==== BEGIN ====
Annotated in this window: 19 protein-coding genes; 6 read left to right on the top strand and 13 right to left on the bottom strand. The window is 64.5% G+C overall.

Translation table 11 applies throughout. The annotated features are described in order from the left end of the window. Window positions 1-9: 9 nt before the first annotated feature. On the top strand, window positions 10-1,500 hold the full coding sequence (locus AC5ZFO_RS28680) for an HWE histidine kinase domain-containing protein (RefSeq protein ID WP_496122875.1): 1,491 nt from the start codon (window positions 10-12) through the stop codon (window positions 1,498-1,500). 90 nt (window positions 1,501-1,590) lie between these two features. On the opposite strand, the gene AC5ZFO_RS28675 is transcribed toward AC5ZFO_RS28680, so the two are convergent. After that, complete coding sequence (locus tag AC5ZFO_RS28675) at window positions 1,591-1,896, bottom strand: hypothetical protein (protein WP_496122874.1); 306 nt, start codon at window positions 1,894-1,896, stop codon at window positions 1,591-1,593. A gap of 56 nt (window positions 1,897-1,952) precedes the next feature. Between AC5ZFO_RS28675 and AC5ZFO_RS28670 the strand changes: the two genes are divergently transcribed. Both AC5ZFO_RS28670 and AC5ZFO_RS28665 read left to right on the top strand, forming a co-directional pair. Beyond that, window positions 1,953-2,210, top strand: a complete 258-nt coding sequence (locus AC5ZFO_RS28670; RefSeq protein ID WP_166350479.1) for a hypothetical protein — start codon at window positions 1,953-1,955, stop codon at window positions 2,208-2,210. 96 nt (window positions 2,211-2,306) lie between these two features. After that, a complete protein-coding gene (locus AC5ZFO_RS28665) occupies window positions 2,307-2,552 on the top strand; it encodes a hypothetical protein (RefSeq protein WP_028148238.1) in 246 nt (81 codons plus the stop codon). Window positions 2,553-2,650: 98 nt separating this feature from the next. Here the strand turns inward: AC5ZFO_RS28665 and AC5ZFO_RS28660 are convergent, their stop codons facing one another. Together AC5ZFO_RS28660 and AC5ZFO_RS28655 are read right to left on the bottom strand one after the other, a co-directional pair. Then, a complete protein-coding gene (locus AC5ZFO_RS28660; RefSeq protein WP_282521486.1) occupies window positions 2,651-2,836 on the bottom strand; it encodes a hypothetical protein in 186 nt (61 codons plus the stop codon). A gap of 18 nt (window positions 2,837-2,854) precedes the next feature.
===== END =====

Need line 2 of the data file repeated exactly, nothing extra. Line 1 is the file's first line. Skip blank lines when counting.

Translation table 11 applies throughout. The annotated features are described in order from the left end of the window. Window positions 1-9: 9 nt before the first annotated feature. On the top strand, window positions 10-1,500 hold the full coding sequence (locus AC5ZFO_RS28680) for an HWE histidine kinase domain-containing protein (RefSeq protein ID WP_496122875.1): 1,491 nt from the start codon (window positions 10-12) through the stop codon (window positions 1,498-1,500). 90 nt (window positions 1,501-1,590) lie between these two features. On the opposite strand, the gene AC5ZFO_RS28675 is transcribed toward AC5ZFO_RS28680, so the two are convergent. After that, complete coding sequence (locus tag AC5ZFO_RS28675) at window positions 1,591-1,896, bottom strand: hypothetical protein (protein WP_496122874.1); 306 nt, start codon at window positions 1,894-1,896, stop codon at window positions 1,591-1,593. A gap of 56 nt (window positions 1,897-1,952) precedes the next feature. Between AC5ZFO_RS28675 and AC5ZFO_RS28670 the strand changes: the two genes are divergently transcribed. Both AC5ZFO_RS28670 and AC5ZFO_RS28665 read left to right on the top strand, forming a co-directional pair. Beyond that, window positions 1,953-2,210, top strand: a complete 258-nt coding sequence (locus AC5ZFO_RS28670; RefSeq protein ID WP_166350479.1) for a hypothetical protein — start codon at window positions 1,953-1,955, stop codon at window positions 2,208-2,210. 96 nt (window positions 2,211-2,306) lie between these two features. After that, a complete protein-coding gene (locus AC5ZFO_RS28665) occupies window positions 2,307-2,552 on the top strand; it encodes a hypothetical protein (RefSeq protein WP_028148238.1) in 246 nt (81 codons plus the stop codon). Window positions 2,553-2,650: 98 nt separating this feature from the next. Here the strand turns inward: AC5ZFO_RS28665 and AC5ZFO_RS28660 are convergent, their stop codons facing one another. Together AC5ZFO_RS28660 and AC5ZFO_RS28655 are read right to left on the bottom strand one after the other, a co-directional pair. Then, a complete protein-coding gene (locus AC5ZFO_RS28660; RefSeq protein WP_282521486.1) occupies window positions 2,651-2,836 on the bottom strand; it encodes a hypothetical protein in 186 nt (61 codons plus the stop codon). A gap of 18 nt (window positions 2,837-2,854) precedes the next feature.